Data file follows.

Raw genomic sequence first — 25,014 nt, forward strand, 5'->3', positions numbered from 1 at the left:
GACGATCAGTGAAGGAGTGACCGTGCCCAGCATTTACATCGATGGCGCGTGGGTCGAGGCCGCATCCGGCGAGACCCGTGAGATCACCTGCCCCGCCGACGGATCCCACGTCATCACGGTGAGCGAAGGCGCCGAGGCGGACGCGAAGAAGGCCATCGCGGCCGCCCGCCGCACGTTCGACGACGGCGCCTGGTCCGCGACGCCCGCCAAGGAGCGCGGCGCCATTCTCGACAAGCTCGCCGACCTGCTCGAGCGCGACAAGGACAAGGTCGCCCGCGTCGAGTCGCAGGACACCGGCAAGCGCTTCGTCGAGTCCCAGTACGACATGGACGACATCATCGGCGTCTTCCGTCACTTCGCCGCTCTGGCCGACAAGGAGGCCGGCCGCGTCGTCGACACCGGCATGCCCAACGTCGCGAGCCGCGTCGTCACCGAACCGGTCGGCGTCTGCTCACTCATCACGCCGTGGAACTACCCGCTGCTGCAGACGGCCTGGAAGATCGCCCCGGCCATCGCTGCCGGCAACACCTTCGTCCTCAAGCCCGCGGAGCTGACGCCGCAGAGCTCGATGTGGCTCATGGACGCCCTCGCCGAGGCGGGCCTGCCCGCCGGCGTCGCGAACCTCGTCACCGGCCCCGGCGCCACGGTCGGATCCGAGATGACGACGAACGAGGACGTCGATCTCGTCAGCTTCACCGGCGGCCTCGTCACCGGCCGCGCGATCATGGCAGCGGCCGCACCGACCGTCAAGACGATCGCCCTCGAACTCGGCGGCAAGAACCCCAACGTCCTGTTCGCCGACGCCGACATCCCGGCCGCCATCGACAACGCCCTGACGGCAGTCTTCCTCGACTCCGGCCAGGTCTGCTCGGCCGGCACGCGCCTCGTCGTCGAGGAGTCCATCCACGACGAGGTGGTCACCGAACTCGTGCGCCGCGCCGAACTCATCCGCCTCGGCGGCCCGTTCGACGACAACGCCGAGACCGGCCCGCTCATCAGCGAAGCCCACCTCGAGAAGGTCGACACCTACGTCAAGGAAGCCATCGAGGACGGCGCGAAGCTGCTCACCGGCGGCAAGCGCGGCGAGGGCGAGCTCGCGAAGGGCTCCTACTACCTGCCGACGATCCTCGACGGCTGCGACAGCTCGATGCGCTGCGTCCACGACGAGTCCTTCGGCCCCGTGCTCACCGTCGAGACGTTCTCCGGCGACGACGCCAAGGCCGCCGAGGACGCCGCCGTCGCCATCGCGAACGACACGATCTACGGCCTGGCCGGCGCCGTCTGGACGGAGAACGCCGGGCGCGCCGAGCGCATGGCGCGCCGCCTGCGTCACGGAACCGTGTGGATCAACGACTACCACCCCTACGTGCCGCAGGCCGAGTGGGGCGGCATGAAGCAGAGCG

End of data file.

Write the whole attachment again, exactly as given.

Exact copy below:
Raw genomic sequence first — 25,014 nt, forward strand, 5'->3', positions numbered from 1 at the left:
GACGATCAGTGAAGGAGTGACCGTGCCCAGCATTTACATCGATGGCGCGTGGGTCGAGGCCGCATCCGGCGAGACCCGTGAGATCACCTGCCCCGCCGACGGATCCCACGTCATCACGGTGAGCGAAGGCGCCGAGGCGGACGCGAAGAAGGCCATCGCGGCCGCCCGCCGCACGTTCGACGACGGCGCCTGGTCCGCGACGCCCGCCAAGGAGCGCGGCGCCATTCTCGACAAGCTCGCCGACCTGCTCGAGCGCGACAAGGACAAGGTCGCCCGCGTCGAGTCGCAGGACACCGGCAAGCGCTTCGTCGAGTCCCAGTACGACATGGACGACATCATCGGCGTCTTCCGTCACTTCGCCGCTCTGGCCGACAAGGAGGCCGGCCGCGTCGTCGACACCGGCATGCCCAACGTCGCGAGCCGCGTCGTCACCGAACCGGTCGGCGTCTGCTCACTCATCACGCCGTGGAACTACCCGCTGCTGCAGACGGCCTGGAAGATCGCCCCGGCCATCGCTGCCGGCAACACCTTCGTCCTCAAGCCCGCGGAGCTGACGCCGCAGAGCTCGATGTGGCTCATGGACGCCCTCGCCGAGGCGGGCCTGCCCGCCGGCGTCGCGAACCTCGTCACCGGCCCCGGCGCCACGGTCGGATCCGAGATGACGACGAACGAGGACGTCGATCTCGTCAGCTTCACCGGCGGCCTCGTCACCGGCCGCGCGATCATGGCAGCGGCCGCACCGACCGTCAAGACGATCGCCCTCGAACTCGGCGGCAAGAACCCCAACGTCCTGTTCGCCGACGCCGACATCCCGGCCGCCATCGACAACGCCCTGACGGCAGTCTTCCTCGACTCCGGCCAGGTCTGCTCGGCCGGCACGCGCCTCGTCGTCGAGGAGTCCATCCACGACGAGGTGGTCACCGAACTCGTGCGCCGCGCCGAACTCATCCGCCTCGGCGGCCCGTTCGACGACAACGCCGAGACCGGCCCGCTCATCAGCGAAGCCCACCTCGAGAAGGTCGACACCTACGTCAAGGAAGCCATCGAGGACGGCGCGAAGCTGCTCACCGGCGGCAAGCGCGGCGAGGGCGAGCTCGCGAAGGGCTCCTACTACCTGCCGACGATCCTCGACGGCTGCGACAGCTCGATGCGCTGCGTCCACGACGAGTCCTTCGGCCCCGTGCTCACCGTCGAGACGTTCTCCGGCGACGACGCCAAGGCCGCCGAGGACGCCGCCGTCGCCATCGCGAACGACACGATCTACGGCCTGGCCGGCGCCGTCTGGACGGAGAACGCCGGGCGCGCCGAGCGCATGGCGCGCCGCCTGCGTCACGGAACCGTGTGGATCAACGACTACCACCCCTACGTGCCGCAGGCCGAGTGGGGCGGCATGAAGCAGAGCG